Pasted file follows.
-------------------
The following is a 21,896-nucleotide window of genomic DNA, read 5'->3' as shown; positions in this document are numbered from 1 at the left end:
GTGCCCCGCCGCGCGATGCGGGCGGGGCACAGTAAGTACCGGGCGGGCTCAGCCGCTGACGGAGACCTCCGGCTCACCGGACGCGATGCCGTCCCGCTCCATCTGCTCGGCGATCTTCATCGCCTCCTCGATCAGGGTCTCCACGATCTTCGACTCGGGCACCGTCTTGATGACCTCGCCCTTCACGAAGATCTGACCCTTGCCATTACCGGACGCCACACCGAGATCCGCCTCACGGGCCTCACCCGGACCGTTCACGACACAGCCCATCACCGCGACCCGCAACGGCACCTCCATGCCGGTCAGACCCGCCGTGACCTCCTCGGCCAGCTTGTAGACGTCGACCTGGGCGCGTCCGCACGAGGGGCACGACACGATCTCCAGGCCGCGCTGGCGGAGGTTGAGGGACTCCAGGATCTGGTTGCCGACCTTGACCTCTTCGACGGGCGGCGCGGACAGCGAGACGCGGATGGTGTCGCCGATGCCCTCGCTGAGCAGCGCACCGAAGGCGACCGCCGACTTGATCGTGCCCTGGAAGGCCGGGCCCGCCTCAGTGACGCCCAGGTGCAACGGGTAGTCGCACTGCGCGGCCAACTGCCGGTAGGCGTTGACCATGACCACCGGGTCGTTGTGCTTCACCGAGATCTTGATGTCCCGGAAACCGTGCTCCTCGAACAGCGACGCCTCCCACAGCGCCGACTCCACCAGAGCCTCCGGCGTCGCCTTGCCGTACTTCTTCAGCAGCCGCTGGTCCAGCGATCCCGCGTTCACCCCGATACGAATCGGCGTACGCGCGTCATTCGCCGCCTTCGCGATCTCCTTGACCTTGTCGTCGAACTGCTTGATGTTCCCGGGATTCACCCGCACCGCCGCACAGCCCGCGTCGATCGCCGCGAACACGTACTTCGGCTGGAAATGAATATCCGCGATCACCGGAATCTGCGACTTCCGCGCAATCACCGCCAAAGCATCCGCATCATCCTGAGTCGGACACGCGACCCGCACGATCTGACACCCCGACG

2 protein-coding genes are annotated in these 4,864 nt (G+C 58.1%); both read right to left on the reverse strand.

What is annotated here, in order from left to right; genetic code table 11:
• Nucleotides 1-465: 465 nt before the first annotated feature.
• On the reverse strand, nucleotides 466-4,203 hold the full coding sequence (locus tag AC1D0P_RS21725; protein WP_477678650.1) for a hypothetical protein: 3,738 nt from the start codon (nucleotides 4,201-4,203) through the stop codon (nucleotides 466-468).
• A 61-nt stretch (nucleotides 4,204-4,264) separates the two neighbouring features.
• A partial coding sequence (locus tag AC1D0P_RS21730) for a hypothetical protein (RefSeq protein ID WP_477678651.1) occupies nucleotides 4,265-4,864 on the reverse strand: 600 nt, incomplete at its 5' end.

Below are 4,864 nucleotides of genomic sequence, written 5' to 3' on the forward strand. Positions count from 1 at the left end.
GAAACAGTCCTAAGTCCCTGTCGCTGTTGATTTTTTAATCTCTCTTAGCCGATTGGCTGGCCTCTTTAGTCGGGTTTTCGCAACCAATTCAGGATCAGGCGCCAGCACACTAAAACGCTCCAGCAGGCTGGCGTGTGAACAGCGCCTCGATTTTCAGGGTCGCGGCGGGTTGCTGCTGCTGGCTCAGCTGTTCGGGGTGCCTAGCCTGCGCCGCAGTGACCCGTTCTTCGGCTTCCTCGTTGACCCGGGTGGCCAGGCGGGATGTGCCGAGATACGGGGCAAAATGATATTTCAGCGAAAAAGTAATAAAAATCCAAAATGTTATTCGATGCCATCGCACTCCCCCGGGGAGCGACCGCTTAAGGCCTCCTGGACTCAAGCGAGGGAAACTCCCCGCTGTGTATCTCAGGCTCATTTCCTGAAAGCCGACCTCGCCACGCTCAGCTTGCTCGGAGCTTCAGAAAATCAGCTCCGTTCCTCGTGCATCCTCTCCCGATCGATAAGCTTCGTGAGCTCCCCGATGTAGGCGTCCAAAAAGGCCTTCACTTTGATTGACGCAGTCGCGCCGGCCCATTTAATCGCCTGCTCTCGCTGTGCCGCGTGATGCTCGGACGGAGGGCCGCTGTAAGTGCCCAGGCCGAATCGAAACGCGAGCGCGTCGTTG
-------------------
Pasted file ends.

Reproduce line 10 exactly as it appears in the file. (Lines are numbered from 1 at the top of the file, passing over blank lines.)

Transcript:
GAAACAGTCCTAAGTCCCTGTCGCTGTTGATTTTTTAATCTCTCTTAGCCGATTGGCTGGCCTCTTTAGTCGGGTTTTCGCAACCAATTCAGGATCAGGCGCCAGCACACTAAAACGCTCCAGCAGGCTGGCGTGTGAACAGCGCCTCGATTTTCAGGGTCGCGGCGGGTTGCTGCTGCTGGCTCAGCTGTTCGGGGTGCCTAGCCTGCGCCGCAGTGACCCGTTCTTCGGCTTCCTCGTTGACCCGGGTGGCCAGGCGGGATGTGCCGAGATACGGGGCAAAATGATATTTCAGCGAAAAAGTAATAAAAATCCAAAATGTTATTCGATGCCATCGCACTCCCCCGGGGAGCGACCGCTTAAGGCCTCCTGGACTCAAGCGAGGGAAACTCCCCGCTGTGTATCTCAGGCTCATTTCCTGAAAGCCGACCTCGCCACGCTCAGCTTGCTCGGAGCTTCAGAAAATCAGCTCCGTTCCTCGTGCATCCTCTCCCGATCGATAAGCTTCGTGAGCTCCCCGATGTAGGCGTCCAAAAAGGCCTTCACTTTGATTGACGCAGTCGCGCCGGCCCATTTAATCGCCTGCTCTCGCTGTGCCGCGTGATGCTCGGACGGAGGGCCGCTGTAAGTGCCCAGGCCGAATCGAAACGCGAGCGCGTCGTTG